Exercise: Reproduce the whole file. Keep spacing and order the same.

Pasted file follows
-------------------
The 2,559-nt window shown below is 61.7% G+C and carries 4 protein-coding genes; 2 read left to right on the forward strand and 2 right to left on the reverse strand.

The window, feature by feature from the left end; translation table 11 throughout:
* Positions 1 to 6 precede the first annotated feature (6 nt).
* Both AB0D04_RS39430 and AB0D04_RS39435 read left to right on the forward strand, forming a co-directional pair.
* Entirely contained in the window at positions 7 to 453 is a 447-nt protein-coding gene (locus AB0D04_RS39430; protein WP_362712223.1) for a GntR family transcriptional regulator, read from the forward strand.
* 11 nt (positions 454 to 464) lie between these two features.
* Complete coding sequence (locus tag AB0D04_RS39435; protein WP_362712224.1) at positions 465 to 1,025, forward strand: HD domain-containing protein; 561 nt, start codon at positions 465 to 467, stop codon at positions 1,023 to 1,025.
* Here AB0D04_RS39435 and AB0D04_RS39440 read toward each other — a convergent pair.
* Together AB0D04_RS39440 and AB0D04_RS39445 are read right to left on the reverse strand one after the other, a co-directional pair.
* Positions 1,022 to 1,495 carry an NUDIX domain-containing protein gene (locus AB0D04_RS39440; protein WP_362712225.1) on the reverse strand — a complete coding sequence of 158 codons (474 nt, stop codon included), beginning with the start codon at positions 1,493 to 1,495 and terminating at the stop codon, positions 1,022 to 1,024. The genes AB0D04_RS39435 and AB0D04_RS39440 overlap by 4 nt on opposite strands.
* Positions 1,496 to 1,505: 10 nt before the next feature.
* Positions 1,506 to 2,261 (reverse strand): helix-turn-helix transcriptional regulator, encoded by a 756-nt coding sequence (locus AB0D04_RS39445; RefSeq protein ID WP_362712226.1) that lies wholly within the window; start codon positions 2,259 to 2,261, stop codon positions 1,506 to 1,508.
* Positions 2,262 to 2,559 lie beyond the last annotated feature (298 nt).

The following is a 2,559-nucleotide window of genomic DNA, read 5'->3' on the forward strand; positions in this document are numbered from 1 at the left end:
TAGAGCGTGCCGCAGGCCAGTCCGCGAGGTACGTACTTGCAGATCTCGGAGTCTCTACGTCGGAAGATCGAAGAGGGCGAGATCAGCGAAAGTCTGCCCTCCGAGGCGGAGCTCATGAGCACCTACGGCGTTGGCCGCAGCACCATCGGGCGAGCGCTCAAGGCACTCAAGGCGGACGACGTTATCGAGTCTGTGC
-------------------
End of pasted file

The 2,559-nt window shown below is 61.7% G+C and carries 4 protein-coding genes; 2 read left to right on the forward strand and 2 right to left on the reverse strand.

The window, feature by feature from the left end; translation table 11 throughout:
* Positions 1 to 6 precede the first annotated feature (6 nt).
* Both AB0D04_RS39430 and AB0D04_RS39435 read left to right on the forward strand, forming a co-directional pair.
* Entirely contained in the window at positions 7 to 453 is a 447-nt protein-coding gene (locus AB0D04_RS39430; protein WP_362712223.1) for a GntR family transcriptional regulator, read from the forward strand.
* 11 nt (positions 454 to 464) lie between these two features.
* Complete coding sequence (locus tag AB0D04_RS39435; protein WP_362712224.1) at positions 465 to 1,025, forward strand: HD domain-containing protein; 561 nt, start codon at positions 465 to 467, stop codon at positions 1,023 to 1,025.
* Here AB0D04_RS39435 and AB0D04_RS39440 read toward each other — a convergent pair.
* Together AB0D04_RS39440 and AB0D04_RS39445 are read right to left on the reverse strand one after the other, a co-directional pair.
* Positions 1,022 to 1,495 carry an NUDIX domain-containing protein gene (locus AB0D04_RS39440; protein WP_362712225.1) on the reverse strand — a complete coding sequence of 158 codons (474 nt, stop codon included), beginning with the start codon at positions 1,493 to 1,495 and terminating at the stop codon, positions 1,022 to 1,024. The genes AB0D04_RS39435 and AB0D04_RS39440 overlap by 4 nt on opposite strands.
* Positions 1,496 to 1,505: 10 nt before the next feature.
* Positions 1,506 to 2,261 (reverse strand): helix-turn-helix transcriptional regulator, encoded by a 756-nt coding sequence (locus AB0D04_RS39445; RefSeq protein ID WP_362712226.1) that lies wholly within the window; start codon positions 2,259 to 2,261, stop codon positions 1,506 to 1,508.
* Positions 2,262 to 2,559 lie beyond the last annotated feature (298 nt).

The following is a 2,559-nucleotide window of genomic DNA, read 5'->3' on the forward strand; positions in this document are numbered from 1 at the left end:
TAGAGCGTGCCGCAGGCCAGTCCGCGAGGTACGTACTTGCAGATCTCGGAGTCTCTACGTCGGAAGATCGAAGAGGGCGAGATCAGCGAAAGTCTGCCCTCCGAGGCGGAGCTCATGAGCACCTACGGCGTTGGCCGCAGCACCATCGGGCGAGCGCTCAAGGCACTCAAGGCGGACGACGTTATCGAGTCTGTGC